When the APT1 report was published, the document was immensely detailed, down to the level of singling out the Chinese People’s Liberation Army cyber espionage group known as Unit 61398. A year later, the US Department of Justice effectively backed up the report when it indicted five officers from the unit on charges of hacking and stealing intellectual property from American companies.
“The APT1 report fundamentally changed the benefit-risk calculus of the attackers,” says Timo Steffens, a German cyber-espionage investigator and author of the book Attribution of Advanced Persistent Threats.
“Prior to that report, cyber-operations were regarded as almost risk-free tools,” he says. The report not only came up with hypotheses, but it clearly and transparently documented the analysis methods and data sources. It was clear that this was not a one-off lucky finding, but that the tradecraft can be applied to other operations and attacks as well.”
The consequences of the headline-grabbing news were far-reaching. A wave of similar attributions followed and the United States accused China of systematic massive theft, leading to cybersecurity being a centerpiece of Chinese president Xi Jinping’s visit to the United States in 2015.
“Before the APT1 report, attribution was the elephant in the room that no one dared to mention,” says Steffens. “In my opinion it was not only a technical breakthrough, but also a bold achievement of the authors and their managers to go the final step and make the results public.”
It’s that final step that has been lacking, as intelligence officers are now well-versed in the technical side. To be able to attribute a cyberattack, intelligence analysts look at a range of data including the malware the hackers used, the infrastructure or computers they orchestrated to conduct the attack, intelligence and intercepted communications, and the question of cui bono — who stands to gain? — a geopolitical analysis of strategic motivation behind the attacks.
The more data, the easier attribution becomes as patterns emerge. Even the world’s best hackers make mistakes, leave behind clues, and reuse old tools that help make the case. There’s an ongoing arms race between analysts coming up with new ways to unmask hackers and the hackers aiming to cover their tracks.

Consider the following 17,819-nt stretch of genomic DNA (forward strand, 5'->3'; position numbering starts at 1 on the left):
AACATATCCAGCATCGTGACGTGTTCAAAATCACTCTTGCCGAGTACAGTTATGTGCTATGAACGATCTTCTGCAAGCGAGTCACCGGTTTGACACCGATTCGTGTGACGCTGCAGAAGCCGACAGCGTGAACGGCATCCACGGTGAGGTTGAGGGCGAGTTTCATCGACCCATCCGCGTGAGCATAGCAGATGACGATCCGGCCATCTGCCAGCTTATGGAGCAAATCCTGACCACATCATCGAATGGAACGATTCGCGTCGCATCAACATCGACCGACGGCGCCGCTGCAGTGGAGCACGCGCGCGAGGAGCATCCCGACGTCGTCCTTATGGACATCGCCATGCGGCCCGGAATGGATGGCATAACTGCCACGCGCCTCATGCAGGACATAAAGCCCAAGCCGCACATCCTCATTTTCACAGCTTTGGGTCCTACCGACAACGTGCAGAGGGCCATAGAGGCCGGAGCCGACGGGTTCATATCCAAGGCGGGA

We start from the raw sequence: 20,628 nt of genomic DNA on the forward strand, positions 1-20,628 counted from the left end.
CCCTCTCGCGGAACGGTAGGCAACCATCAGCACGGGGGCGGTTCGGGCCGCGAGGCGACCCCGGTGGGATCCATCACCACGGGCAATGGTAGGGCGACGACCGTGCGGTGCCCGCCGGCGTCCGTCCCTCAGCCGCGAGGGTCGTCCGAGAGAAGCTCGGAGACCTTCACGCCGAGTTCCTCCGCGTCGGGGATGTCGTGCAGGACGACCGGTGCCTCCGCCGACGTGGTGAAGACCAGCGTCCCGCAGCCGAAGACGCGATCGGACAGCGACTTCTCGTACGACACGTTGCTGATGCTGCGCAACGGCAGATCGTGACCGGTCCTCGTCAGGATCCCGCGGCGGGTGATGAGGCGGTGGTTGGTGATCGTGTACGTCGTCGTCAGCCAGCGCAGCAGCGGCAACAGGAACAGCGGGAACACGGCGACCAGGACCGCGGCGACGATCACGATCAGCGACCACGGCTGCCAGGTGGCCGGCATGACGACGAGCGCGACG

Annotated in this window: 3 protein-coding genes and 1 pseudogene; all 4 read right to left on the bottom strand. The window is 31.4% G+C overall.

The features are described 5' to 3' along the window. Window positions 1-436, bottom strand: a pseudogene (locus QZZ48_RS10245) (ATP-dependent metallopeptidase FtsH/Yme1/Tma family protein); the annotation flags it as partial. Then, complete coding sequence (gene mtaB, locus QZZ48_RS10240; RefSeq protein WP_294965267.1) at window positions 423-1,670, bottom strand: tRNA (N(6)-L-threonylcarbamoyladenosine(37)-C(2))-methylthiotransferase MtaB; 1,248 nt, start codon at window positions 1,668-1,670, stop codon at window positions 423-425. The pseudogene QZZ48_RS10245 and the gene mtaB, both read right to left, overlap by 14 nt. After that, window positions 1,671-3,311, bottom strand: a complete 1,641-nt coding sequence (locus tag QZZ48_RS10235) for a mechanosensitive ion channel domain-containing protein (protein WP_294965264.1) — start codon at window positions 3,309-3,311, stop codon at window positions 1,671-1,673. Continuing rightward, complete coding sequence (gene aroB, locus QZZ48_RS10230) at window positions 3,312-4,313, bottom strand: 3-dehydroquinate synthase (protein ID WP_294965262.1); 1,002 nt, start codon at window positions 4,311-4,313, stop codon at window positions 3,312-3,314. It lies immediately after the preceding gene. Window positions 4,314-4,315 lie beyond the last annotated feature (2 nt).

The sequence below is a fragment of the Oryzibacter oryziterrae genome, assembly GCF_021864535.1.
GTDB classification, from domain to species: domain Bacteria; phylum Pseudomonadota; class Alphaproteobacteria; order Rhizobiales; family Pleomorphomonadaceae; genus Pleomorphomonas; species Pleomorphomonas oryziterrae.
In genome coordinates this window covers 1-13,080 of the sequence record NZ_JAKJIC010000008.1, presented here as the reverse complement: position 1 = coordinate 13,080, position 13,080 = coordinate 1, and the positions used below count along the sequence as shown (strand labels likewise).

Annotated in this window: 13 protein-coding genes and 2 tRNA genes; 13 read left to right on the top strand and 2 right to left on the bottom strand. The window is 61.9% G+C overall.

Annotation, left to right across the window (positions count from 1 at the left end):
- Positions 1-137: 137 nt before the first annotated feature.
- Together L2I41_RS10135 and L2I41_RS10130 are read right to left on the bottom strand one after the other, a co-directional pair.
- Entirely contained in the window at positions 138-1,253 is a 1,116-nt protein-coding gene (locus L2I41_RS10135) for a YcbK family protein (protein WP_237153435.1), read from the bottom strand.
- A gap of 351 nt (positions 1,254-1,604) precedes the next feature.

But the speed of the attribution of the Russian attack showed that previous delays in naming names were not simply due to a lack of data or evidence. It was politics.
“It boils down to a matter of political will,” says Wilde, who worked at the White House until 2019. “For that you need decisive leadership at every level. My interactions with [Anne Nueberger] lead me to believe she’s the type that can move mountains and cut through red tape when needed to augur an outcome. That’s the person she is.”
Wilde argues that the potential Russian invasion of Ukraine and the risk to hundreds of thousands of lives is pushing the White House to act more quickly.
“The administration seems to have gathered that the best defense is a good pre-emptive offense to get ahead of these narratives, pre-bunking them, and inoculating the international audience whether it be the cyber intrusions or false flags and fake pretexts,” says Wilde.
Public attribution can have a very real impact on an adversary’s cyber-strategy. It can signal that they’re watched and understood, or can impose costs when operations are uncovered and tools must be burned to start anew. It can also trigger political action such as sanctions that go after the bank accounts of those responsible.
Just as important, Gavin argues, it’s a signal to the public that the government is closely tracking malicious cyber activity and working to fix it in a way that you can often go and read in public indictments or intelligence reports.
“It creates a credibility gap, particularly with the Russians and Chinese,” he says. “They can obfuscate all they want but the US government is putting it all out there, for public consumption, a forensic accounting of their time and efforts.”